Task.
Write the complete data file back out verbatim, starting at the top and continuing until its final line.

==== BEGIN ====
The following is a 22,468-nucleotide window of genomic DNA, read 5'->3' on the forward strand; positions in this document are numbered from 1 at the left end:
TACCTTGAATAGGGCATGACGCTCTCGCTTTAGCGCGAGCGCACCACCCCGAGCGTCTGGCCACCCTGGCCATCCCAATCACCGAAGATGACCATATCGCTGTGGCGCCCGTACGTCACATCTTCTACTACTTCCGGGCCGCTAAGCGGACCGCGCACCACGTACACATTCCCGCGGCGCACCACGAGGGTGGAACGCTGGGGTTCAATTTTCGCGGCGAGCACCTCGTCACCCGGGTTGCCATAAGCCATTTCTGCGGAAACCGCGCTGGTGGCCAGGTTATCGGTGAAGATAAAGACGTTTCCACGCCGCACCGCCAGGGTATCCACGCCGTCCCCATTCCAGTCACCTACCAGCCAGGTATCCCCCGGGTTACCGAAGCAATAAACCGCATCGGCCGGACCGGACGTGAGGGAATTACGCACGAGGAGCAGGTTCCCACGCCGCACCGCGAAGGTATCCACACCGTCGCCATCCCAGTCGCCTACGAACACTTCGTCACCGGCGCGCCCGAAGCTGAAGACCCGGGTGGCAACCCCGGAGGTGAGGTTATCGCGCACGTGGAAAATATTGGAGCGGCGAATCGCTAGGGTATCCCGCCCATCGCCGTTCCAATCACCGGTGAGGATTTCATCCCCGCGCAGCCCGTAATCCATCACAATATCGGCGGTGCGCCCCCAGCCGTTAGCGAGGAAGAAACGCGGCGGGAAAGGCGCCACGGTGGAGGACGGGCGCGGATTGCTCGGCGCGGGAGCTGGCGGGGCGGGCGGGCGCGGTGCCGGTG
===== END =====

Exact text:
The following is a 22,468-nucleotide window of genomic DNA, read 5'->3' on the forward strand; positions in this document are numbered from 1 at the left end:
TACCTTGAATAGGGCATGACGCTCTCGCTTTAGCGCGAGCGCACCACCCCGAGCGTCTGGCCACCCTGGCCATCCCAATCACCGAAGATGACCATATCGCTGTGGCGCCCGTACGTCACATCTTCTACTACTTCCGGGCCGCTAAGCGGACCGCGCACCACGTACACATTCCCGCGGCGCACCACGAGGGTGGAACGCTGGGGTTCAATTTTCGCGGCGAGCACCTCGTCACCCGGGTTGCCATAAGCCATTTCTGCGGAAACCGCGCTGGTGGCCAGGTTATCGGTGAAGATAAAGACGTTTCCACGCCGCACCGCCAGGGTATCCACGCCGTCCCCATTCCAGTCACCTACCAGCCAGGTATCCCCCGGGTTACCGAAGCAATAAACCGCATCGGCCGGACCGGACGTGAGGGAATTACGCACGAGGAGCAGGTTCCCACGCCGCACCGCGAAGGTATCCACACCGTCGCCATCCCAGTCGCCTACGAACACTTCGTCACCGGCGCGCCCGAAGCTGAAGACCCGGGTGGCAACCCCGGAGGTGAGGTTATCGCGCACGTGGAAAATATTGGAGCGGCGAATCGCTAGGGTATCCCGCCCATCGCCGTTCCAATCACCGGTGAGGATTTCATCCCCGCGCAGCCCGTAATCCATCACAATATCGGCGGTGCGCCCCCAGCCGTTAGCGAGGAAGAAACGCGGCGGGAAAGGCGCCACGGTGGAGGACGGGCGCGGATTGCTCGGCGCGGGAGCTGGCGGGGCGGGCGGGCGCGGTGCCGGTG